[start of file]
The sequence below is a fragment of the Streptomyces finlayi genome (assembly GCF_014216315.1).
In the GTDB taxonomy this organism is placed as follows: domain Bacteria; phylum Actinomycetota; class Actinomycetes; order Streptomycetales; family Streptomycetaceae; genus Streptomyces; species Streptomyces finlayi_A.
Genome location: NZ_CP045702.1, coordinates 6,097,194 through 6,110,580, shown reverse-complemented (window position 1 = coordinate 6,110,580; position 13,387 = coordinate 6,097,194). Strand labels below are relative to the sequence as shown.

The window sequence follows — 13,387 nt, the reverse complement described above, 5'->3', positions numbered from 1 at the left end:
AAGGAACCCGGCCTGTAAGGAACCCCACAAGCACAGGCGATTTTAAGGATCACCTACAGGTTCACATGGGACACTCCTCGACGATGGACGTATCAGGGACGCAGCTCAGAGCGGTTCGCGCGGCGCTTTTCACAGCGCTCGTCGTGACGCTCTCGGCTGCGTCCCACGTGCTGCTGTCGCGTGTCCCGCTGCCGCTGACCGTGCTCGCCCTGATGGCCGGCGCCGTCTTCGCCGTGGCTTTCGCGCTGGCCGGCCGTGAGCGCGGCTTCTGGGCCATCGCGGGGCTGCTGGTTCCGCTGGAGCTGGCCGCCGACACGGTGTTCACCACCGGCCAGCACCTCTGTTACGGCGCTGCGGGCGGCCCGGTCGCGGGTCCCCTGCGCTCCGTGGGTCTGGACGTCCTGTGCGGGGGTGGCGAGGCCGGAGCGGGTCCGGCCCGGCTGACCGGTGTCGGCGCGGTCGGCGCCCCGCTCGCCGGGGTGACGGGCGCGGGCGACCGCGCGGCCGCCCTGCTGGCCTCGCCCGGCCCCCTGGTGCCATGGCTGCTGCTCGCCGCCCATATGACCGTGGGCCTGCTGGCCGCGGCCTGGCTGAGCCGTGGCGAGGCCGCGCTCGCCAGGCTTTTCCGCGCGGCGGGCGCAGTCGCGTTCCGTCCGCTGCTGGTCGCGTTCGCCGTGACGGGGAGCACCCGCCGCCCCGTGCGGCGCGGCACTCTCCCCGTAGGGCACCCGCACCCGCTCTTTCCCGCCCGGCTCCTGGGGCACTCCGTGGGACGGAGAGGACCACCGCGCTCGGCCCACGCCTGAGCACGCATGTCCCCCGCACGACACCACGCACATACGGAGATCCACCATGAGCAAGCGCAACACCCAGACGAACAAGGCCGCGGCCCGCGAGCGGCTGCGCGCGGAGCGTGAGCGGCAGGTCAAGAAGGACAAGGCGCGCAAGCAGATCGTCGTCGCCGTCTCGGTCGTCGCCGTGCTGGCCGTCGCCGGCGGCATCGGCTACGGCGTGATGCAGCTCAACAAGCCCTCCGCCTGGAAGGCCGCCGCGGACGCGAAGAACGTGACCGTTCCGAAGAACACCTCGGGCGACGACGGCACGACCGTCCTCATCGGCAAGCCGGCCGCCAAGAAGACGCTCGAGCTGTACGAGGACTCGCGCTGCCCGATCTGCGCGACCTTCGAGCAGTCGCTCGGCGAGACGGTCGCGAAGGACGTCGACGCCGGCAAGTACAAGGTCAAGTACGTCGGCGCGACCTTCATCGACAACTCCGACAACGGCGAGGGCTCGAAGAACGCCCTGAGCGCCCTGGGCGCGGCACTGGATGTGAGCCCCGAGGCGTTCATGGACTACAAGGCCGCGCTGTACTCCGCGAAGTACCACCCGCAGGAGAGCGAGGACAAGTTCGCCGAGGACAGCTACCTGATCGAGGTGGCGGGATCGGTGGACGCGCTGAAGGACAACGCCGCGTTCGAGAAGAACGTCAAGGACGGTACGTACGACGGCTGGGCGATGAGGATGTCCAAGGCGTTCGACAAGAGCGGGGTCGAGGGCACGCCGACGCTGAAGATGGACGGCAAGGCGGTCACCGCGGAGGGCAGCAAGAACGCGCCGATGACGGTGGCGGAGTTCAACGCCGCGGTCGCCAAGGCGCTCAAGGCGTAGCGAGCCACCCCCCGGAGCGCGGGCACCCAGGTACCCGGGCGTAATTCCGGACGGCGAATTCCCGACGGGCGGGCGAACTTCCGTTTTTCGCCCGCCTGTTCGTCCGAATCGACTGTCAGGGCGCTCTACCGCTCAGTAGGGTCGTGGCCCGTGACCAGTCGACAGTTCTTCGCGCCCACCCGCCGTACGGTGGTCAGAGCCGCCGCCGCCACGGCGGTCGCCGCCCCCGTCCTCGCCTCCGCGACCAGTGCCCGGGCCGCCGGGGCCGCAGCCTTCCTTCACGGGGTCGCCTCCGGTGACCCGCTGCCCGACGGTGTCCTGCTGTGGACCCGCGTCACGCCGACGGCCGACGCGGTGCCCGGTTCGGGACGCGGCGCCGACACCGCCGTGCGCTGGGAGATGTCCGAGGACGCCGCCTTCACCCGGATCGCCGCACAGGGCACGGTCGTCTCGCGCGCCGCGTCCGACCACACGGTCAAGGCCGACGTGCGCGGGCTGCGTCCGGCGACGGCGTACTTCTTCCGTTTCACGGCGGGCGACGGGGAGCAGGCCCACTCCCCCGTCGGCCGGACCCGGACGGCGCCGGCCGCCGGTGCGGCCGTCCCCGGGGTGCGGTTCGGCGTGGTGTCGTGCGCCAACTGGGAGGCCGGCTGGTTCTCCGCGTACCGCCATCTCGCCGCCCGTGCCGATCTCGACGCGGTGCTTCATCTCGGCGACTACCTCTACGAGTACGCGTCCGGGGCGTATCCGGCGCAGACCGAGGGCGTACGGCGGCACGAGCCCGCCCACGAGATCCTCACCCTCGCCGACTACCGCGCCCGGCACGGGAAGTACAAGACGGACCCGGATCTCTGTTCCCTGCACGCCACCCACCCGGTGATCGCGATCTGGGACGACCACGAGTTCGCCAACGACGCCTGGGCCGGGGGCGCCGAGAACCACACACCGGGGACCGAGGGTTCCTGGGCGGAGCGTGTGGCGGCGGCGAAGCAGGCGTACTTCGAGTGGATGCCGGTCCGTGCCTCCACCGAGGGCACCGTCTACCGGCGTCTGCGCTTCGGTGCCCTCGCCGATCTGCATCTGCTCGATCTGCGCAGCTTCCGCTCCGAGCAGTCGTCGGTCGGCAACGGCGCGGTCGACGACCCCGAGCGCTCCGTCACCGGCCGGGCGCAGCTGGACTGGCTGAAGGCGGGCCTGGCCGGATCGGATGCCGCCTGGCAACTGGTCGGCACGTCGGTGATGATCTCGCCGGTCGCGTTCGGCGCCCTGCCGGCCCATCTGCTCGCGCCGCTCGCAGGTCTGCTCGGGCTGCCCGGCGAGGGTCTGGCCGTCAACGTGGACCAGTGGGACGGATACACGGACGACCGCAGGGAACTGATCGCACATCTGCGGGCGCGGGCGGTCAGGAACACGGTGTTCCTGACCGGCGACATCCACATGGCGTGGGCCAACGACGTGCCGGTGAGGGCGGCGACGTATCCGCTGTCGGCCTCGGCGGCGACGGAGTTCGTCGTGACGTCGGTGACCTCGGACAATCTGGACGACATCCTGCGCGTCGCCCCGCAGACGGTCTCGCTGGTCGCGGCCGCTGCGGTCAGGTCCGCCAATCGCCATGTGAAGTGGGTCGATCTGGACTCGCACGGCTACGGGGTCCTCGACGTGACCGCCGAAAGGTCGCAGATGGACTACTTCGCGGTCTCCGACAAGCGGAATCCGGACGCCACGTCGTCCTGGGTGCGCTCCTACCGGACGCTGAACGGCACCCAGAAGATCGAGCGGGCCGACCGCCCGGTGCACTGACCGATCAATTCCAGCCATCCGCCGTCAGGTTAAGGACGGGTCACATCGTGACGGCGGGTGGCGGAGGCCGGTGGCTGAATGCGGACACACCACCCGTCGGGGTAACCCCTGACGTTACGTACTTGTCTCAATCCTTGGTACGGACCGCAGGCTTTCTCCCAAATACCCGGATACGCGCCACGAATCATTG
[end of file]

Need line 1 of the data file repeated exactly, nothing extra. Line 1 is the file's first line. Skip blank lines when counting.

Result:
The sequence below is a fragment of the Streptomyces finlayi genome (assembly GCF_014216315.1).